“Lady Grinning Soul”
“This Boy” “Love Me Do”

More: Ziggy Stardust tour, 1972: Aylesbury; Rainbow Theatre, London; Santa Monica. Rock and Roll (1995, Ep. 7, “The Wild Side“); Classic Albums: Transformer; Evelyn Waugh, Vile Bodies; Kazumi Hayashi, “Some Cat From Japan,” (on Kansai Yamamoto); Dirty Harry (1971, opening sequence); “Baader-Meinhof: In Love With Terror”; New York Dolls, “Personality Crisis” (Midnight Special, 1973); Mayor of the Sunset Strip; Ziggy Stardust: The Motion Picture.

Chapter 7: The Anxiety of Influence (1973)

dblate73

“Everything’s Alright” (Mojos)
“I Wish You Would” (Billy Boy Arnold) (Yardbirds)
“Rosalyn” (Pretty Things)
“Don’t Bring Me Down” (Pretty Things)
“I Can’t Explain” (The Who)
“Anyway Anyhow Anywhere” (The Who)
“Here Comes the Night” (Them) (Lulu)
“Where Have All the Good Times Gone” (Kinks)
“Friday On My Mind” (Easybeats)
“Sorrow” (Merseys)
“Shapes of Things” (Yardbirds)
“See Emily Play” (Pink Floyd)
“Zion”
“Music Is Lethal”
“Hey Ma, Get Papa”
“Growing Up and I’m Fine”

More: Pin Ups (Bowie radio promo, 1973); Richie Unterberger, Billy Boy Arnold interview; The Yardbirds Story; Pete Townshend interviews: 1969, 1971, 1972, 1972, 1974; the Kinks: live, 1966; Ray Davies, interviews, 1971, 1977; Syd Barrett: interview, 1967; Mick Ronson: interview, ca. 1992.

Chapter 8: Tomorrow’s Double Feature (1973-1974)

db74

“I Got You Babe”
“Growin’ Up” (Springsteen, live, 1972)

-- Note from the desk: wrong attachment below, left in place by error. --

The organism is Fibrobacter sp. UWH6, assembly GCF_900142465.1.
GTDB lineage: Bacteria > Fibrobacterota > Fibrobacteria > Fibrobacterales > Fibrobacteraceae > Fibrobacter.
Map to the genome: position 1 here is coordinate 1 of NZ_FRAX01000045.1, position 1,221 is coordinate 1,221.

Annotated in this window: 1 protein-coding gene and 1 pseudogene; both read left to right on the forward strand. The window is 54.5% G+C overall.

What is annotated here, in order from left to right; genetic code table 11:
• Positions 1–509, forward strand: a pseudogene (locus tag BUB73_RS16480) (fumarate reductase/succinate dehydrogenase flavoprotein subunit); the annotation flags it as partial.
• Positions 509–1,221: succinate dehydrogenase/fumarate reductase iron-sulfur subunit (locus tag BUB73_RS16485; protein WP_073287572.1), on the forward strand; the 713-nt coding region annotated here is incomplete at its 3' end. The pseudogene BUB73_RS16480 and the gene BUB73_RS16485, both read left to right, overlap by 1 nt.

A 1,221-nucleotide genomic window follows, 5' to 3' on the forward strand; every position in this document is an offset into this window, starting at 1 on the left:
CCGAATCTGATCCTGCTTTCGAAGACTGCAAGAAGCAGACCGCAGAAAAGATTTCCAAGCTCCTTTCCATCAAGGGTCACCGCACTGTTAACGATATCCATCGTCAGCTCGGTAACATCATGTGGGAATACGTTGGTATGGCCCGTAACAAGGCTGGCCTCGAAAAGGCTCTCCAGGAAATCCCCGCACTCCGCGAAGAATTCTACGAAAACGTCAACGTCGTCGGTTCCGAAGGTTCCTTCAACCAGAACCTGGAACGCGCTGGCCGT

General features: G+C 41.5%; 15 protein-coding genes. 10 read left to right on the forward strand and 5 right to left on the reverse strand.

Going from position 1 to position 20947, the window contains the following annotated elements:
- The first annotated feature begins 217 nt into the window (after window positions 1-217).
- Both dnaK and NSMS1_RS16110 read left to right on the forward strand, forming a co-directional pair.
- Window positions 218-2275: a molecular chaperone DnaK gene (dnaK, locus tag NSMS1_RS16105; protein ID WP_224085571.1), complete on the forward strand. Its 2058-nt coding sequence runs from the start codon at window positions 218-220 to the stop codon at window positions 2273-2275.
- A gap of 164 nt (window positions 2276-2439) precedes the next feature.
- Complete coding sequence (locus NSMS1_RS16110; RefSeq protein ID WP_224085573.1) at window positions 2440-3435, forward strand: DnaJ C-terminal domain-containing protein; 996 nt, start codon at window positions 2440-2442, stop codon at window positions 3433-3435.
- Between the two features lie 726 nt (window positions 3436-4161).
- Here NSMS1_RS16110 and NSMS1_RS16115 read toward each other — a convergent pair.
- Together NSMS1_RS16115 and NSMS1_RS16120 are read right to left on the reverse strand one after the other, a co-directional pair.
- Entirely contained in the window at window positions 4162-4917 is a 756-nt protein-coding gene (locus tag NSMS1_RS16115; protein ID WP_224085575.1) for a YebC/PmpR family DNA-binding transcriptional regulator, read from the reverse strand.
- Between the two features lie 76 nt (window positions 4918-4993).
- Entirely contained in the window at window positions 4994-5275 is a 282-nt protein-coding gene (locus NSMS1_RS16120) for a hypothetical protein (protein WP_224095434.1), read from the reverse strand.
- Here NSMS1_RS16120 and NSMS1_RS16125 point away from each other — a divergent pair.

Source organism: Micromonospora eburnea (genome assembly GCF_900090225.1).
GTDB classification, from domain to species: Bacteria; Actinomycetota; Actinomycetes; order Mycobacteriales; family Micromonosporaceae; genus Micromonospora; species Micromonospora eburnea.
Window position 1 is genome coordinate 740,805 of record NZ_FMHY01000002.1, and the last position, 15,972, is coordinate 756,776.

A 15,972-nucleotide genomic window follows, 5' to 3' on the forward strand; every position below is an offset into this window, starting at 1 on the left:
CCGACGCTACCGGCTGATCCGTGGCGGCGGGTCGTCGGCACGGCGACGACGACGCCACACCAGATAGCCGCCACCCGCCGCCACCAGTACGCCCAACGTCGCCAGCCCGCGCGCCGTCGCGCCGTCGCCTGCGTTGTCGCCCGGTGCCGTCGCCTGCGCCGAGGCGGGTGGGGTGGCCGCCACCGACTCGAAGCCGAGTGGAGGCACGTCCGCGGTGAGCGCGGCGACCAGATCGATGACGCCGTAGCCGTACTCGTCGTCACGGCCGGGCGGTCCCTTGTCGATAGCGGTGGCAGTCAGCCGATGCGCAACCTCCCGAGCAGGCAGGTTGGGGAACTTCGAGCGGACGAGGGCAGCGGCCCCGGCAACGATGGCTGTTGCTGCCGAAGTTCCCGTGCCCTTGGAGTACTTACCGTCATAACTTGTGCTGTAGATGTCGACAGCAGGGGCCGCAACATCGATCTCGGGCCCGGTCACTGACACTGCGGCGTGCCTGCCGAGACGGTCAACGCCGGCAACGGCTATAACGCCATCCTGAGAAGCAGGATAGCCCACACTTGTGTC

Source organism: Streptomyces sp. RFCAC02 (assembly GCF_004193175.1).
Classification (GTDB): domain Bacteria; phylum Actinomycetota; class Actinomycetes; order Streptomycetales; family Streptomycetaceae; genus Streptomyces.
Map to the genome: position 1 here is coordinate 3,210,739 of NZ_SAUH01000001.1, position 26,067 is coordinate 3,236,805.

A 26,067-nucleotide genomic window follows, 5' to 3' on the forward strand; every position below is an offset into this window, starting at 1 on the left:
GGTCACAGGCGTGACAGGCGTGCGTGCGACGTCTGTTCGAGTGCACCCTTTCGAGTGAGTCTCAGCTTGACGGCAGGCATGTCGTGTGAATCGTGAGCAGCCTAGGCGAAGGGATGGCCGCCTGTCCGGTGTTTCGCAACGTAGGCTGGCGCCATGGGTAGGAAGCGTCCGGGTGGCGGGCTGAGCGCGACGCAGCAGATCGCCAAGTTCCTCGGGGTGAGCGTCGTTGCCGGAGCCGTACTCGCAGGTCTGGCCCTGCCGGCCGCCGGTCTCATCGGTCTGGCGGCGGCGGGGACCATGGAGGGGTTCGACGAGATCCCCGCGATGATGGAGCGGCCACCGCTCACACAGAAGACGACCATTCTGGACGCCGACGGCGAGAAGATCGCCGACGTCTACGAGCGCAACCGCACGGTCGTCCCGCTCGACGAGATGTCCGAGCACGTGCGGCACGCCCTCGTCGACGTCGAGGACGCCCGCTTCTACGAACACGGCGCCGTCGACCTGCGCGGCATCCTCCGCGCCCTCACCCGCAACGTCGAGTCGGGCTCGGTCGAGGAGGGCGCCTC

“It’s Hard to Be a Saint In the City” (Springsteen, live, 1975)
“Having a Good Time”
“Things To Do”* (the one clip not on YouTube! it’s on Spotify though)
“I Am Divine”
“People From Bad Homes”
“I Am a Laser” (Bowie, 1974, fragment)
“1984/Dodo” (“1984”) (“Dodo”)
“Big Brother”
“Chant of the Ever Circling Skeletal Family”

“We Are the Dead”
“Rock ‘n’ Roll With Me”
“Rebel Rebel” (1974 single version) (2003 remake)
“Future Legend”
“Diamond Dogs”
“Candidate 1 (Alternative Candidate)”
“Sweet Thing—Candidate—Sweet Thing (Reprise)”

More: The 1980 Floor Show, 1973; J.G. Ballard, Future Now; “The Family,” BBC, 1974; Pathe, “West End of London,” 1973; John Lydon, on ’70s England (from The Filth and the Fury); Nineteen-Eighty Four (BBC, 1954); Jenny Diski, on Sonia Orwell; The Bonzo Dog Doo Dah Band, “Mr. Apollo”, Colour Me Pop, 1968; John Rechy, City of Night; Marcello Carlin, “Diamond Dogs” (TPL).


A Contest Winner

March 13, 2015

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First, a few book-related things:

Amazon has started shipping copies of Rebel Rebel, which I imagine a number of you have received by now. My cousin, seen above, got his copy and already has incorporated it into his daily life. But the official release date is March 27, which is when (hopefully) the e-book will be ready and when the book should be available in stores. If you’ve received the book via Amazon already and if you like it, please consider giving it a rating on the site. If you hate it, maybe hold off on the rating bit.

OK. The contest. I received 60! entries, all of which were inspired, many of which were astonishing in their inventiveness. After I narrowed the entries down to five (itself a difficult process), it became all but impossible to choose one. But a contest’s a contest: someone’s gotta win it. One of the darker scenarios submitted for 1977 Bowie was also leavened with some inspired comical moments. And when I found myself cracking up in the supermarket thinking about “the Ritual of Da’at,” I realized I had a possible winner…